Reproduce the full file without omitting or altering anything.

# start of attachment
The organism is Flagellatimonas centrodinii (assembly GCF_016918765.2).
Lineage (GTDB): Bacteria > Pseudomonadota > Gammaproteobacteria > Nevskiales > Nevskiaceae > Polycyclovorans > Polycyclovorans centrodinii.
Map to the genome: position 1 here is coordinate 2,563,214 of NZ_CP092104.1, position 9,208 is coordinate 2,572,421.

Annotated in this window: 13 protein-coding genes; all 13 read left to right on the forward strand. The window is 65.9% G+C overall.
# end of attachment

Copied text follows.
The organism is Flagellatimonas centrodinii (assembly GCF_016918765.2).
Lineage (GTDB): Bacteria > Pseudomonadota > Gammaproteobacteria > Nevskiales > Nevskiaceae > Polycyclovorans > Polycyclovorans centrodinii.
Map to the genome: position 1 here is coordinate 2,563,214 of NZ_CP092104.1, position 9,208 is coordinate 2,572,421.

Annotated in this window: 13 protein-coding genes; all 13 read left to right on the forward strand. The window is 65.9% G+C overall.